Thursday, July 24, 2014

Abraham Maslow and the Ultimate Trading Edge

The recent post describing the single best predictor of sustained trading success emphasized the difference between being drawn to markets because of personal strengths vs. pursuing markets to mask personal deficiencies.  The psychologist Abraham Maslow distinguished between basic--or deficit--needs and being--or growth--needs.  Among the deficit needs are physiological needs, needs for safety, social needs, and esteem needs.  A cardinal principle of Maslow's thinking was that deficit needs grow stronger when they are unfulfilled.  They need to be fulfilled, he observed, in order for people to focus on being, or self-actualization, needs.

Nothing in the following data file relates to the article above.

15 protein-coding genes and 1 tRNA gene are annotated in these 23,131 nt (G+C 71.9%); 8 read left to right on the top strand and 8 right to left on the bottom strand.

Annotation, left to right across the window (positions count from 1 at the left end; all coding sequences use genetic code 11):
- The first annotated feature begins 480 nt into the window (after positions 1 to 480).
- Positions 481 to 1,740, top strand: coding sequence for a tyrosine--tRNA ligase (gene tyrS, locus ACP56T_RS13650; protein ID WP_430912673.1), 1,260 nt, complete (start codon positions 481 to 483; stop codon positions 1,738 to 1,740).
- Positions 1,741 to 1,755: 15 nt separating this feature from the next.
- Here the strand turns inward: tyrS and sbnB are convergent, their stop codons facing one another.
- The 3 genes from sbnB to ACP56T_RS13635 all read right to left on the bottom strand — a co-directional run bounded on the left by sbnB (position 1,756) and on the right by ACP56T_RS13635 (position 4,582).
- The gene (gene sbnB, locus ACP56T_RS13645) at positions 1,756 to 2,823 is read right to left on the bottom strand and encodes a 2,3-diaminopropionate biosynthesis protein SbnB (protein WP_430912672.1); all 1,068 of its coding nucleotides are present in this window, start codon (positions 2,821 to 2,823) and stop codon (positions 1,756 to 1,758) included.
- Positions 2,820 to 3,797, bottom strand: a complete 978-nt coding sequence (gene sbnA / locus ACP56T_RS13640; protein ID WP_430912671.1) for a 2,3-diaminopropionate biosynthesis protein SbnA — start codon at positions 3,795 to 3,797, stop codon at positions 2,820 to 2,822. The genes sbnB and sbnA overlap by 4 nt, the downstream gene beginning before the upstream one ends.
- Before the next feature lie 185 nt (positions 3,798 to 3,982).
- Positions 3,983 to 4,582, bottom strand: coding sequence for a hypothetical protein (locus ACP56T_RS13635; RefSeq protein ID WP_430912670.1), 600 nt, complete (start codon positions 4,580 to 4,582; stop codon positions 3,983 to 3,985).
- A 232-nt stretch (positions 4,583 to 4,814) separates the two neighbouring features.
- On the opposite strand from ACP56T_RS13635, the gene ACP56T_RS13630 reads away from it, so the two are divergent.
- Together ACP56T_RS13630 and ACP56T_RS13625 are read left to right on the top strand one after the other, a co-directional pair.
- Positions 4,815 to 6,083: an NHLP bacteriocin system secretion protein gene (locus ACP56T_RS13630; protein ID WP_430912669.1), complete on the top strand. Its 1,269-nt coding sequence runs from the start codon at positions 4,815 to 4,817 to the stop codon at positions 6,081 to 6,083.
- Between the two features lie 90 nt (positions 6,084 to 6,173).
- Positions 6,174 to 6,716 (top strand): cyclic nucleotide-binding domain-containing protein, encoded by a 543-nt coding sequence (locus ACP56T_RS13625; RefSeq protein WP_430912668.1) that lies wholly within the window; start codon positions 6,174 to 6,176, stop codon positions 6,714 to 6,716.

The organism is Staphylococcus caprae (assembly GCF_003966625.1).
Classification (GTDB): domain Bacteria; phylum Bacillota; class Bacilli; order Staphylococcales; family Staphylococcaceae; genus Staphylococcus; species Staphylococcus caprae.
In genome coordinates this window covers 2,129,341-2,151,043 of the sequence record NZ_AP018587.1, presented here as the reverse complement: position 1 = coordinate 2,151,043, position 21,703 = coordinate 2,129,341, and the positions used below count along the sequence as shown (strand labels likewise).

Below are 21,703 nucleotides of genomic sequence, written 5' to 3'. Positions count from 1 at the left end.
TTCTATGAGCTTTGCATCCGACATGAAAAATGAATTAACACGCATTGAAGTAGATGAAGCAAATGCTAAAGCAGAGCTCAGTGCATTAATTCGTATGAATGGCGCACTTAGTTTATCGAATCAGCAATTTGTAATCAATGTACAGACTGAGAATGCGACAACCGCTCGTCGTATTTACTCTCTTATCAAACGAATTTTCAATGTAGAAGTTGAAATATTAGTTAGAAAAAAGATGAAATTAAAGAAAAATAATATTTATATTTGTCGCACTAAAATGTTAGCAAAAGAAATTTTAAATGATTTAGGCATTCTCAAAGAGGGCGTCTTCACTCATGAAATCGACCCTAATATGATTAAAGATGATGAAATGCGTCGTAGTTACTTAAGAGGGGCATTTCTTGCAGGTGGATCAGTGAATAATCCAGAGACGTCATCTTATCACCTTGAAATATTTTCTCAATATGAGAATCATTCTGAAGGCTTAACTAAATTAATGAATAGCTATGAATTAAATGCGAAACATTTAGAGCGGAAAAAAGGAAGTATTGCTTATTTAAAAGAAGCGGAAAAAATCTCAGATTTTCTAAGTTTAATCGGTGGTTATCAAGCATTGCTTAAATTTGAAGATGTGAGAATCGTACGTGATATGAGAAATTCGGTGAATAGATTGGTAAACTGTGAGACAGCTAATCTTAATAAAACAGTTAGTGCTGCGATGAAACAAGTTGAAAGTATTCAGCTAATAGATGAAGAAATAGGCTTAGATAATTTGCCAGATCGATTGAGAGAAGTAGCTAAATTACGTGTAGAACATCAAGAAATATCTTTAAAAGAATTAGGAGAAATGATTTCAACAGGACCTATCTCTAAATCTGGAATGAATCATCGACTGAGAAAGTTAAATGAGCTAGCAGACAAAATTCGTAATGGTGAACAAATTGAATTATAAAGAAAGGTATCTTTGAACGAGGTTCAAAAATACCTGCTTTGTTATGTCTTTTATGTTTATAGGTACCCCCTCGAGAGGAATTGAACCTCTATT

In other words, gifted people fail to open their packages when more basic (unmet) needs trump the pursuit of their (self-actualization) gifts.  Can we really build and sustain career success if our more basic physical, social, and self-esteem needs are not being met?  Can we truly expect to succeed if we burden our work with the demand that it compensate for all our unmet basic needs?

If our self-worth and social status hinge upon our trading success, how can we remain objective and dispassionate during times of drawdown?

When we overtrade or bail out of positions at the worst possible times, violating our planned exits, is it really that we lack discipline, or could it be that our trading is carrying too great an emotional burden?

When basic needs are met, you can feel good about yourself, good about your connections to others, and secure in your finances even during periods of market loss.  Drawdowns in our trading accounts don't have to become emotional drawdowns.  

To pursue markets in the drive to actualize skills and interests and not to fill deficit needs:  that is the ultimate market edge.

Further Reading:  Greatness in Life and Trading